The Ecology of Juvenile Salmon in the Northeast Pacific Ocean: Regional Comparisons

Infestations of Motile Salmon Lice on Pacific Salmon along the West Coast of North America

Marc Trudel, Simon R. M. Jones, Mary E. Thiess, John F. T. Morris, David W. Welch, Ruston M. Sweeting, Jamal H. Moss, Bruce L. Wing, Edward V. Farley, Jr., James M. Murphy, Rebecca E. Baldwin, and Kym C. Jacobson

doi: https://doi.org/10.47886/9781888569957.ch6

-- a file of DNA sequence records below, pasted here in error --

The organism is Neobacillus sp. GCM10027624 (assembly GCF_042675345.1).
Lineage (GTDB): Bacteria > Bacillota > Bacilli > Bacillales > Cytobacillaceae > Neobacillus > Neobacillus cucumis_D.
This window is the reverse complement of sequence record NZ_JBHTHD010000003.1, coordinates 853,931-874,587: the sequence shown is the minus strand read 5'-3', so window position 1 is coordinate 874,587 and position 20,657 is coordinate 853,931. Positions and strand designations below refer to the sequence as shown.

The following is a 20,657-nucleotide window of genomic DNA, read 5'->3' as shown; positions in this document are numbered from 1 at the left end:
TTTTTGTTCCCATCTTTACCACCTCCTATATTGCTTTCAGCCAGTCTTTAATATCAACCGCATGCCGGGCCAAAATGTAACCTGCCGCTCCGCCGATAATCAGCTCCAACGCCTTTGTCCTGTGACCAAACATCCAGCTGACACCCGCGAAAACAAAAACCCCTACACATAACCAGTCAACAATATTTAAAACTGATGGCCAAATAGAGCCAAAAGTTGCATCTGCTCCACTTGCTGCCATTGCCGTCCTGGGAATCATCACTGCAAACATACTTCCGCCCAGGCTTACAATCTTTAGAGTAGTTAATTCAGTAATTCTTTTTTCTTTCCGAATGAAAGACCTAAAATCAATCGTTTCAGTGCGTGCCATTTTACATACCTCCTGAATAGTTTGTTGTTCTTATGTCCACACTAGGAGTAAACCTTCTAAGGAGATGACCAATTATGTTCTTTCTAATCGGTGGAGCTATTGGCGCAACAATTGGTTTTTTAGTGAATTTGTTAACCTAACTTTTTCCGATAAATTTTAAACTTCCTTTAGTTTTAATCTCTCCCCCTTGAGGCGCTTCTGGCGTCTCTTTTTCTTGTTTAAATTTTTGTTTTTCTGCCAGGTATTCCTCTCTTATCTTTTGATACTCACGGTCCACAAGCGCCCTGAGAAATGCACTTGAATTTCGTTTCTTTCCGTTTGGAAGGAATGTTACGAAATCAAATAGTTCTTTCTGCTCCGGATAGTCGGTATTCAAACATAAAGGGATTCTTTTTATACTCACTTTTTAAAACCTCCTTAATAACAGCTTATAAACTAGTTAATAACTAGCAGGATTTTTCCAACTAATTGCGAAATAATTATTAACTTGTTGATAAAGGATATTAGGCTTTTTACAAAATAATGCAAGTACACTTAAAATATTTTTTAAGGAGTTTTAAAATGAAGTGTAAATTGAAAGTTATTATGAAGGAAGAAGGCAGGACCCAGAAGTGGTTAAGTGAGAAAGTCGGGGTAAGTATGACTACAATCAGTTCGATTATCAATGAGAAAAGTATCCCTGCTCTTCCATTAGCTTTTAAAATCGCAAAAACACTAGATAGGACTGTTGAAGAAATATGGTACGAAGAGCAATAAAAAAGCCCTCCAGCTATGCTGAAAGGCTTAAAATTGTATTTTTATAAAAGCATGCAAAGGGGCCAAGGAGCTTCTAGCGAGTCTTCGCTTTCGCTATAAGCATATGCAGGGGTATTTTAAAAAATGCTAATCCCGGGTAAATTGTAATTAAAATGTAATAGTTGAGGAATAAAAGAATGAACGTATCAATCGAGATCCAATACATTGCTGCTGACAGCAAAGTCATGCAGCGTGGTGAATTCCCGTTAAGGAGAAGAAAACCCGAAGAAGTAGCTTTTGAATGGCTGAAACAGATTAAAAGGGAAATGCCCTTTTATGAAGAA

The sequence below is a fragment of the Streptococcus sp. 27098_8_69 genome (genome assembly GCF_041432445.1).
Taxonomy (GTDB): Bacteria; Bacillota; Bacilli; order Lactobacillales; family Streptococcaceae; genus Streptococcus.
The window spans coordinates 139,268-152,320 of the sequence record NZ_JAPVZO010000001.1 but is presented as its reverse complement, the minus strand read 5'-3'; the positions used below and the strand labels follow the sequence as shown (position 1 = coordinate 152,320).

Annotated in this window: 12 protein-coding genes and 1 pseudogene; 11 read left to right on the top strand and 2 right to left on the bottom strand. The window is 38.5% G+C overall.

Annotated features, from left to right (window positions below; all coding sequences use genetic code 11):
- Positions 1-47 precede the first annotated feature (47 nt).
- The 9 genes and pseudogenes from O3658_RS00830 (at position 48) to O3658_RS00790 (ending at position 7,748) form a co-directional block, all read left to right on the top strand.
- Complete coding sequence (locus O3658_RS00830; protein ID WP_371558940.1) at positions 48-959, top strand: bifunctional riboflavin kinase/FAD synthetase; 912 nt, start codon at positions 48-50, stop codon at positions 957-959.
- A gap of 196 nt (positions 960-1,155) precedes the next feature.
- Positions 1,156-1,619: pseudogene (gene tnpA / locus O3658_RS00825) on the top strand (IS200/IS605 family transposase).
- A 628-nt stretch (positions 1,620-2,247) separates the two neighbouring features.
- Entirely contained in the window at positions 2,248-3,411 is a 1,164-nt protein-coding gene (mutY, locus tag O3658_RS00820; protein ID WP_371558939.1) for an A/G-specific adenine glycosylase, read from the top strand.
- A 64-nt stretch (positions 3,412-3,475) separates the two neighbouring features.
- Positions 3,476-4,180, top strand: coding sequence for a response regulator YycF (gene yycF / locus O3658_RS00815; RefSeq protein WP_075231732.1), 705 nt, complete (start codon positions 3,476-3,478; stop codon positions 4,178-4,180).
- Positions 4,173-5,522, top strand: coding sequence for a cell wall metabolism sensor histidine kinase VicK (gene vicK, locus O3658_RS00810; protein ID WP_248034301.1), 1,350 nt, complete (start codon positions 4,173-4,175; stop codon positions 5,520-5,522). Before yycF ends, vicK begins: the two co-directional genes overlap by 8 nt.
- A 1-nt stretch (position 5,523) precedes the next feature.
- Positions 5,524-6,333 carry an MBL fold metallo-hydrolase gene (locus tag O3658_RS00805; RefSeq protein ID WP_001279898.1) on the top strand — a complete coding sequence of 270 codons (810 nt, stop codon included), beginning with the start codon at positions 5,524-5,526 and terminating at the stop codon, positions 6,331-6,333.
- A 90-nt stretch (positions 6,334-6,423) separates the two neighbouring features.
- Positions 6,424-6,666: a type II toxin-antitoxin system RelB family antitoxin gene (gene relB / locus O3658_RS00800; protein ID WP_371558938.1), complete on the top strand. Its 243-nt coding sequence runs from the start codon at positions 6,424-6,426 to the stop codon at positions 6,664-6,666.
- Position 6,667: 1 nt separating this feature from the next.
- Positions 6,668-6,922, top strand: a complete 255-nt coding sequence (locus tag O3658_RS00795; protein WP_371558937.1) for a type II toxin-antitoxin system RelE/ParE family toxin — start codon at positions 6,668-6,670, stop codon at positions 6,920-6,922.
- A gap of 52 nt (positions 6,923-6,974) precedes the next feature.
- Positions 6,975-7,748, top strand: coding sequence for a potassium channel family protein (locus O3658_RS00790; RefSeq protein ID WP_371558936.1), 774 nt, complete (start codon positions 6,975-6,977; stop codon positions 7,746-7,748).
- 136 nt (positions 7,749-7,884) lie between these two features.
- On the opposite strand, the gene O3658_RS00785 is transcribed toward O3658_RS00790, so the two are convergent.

Abstract.—We report patterns of infestation with motile salmon lice, Lepeophtheirus salmonis, on Pacific salmon collected with a surface trawl in coastal waters of Oregon, Washington, British Columbia, and Alaska during 2002 and 2003. Salmon lice were observed on all salmon species examined and in all areas surveyed. The prevalence and abundance of lice infestation varied significantly among species, size-classes, seasons, regions, and years, with larger salmon being consistently more heavily infested than small salmon. The number of lice infesting the small size-class (100–400 mm) of salmon rarely exceeded 5 lice per fish with a mean abundance generally below 0.2 lice per fish. Lice prevalence and, to a lesser extent, lice abundance increased over time in small fish, with lower values during spring and higher values in the following winter, and continued to increase in larger and older fish. There were no apparent effects of water temperature on lice infestation in Pacific salmon. This study suggested that salmon infested with lice remained in coastal waters throughout the year. We suggest that lice on salmon that overwinter in coastal waters will contribute to a pool of infective copepodids in these habitats.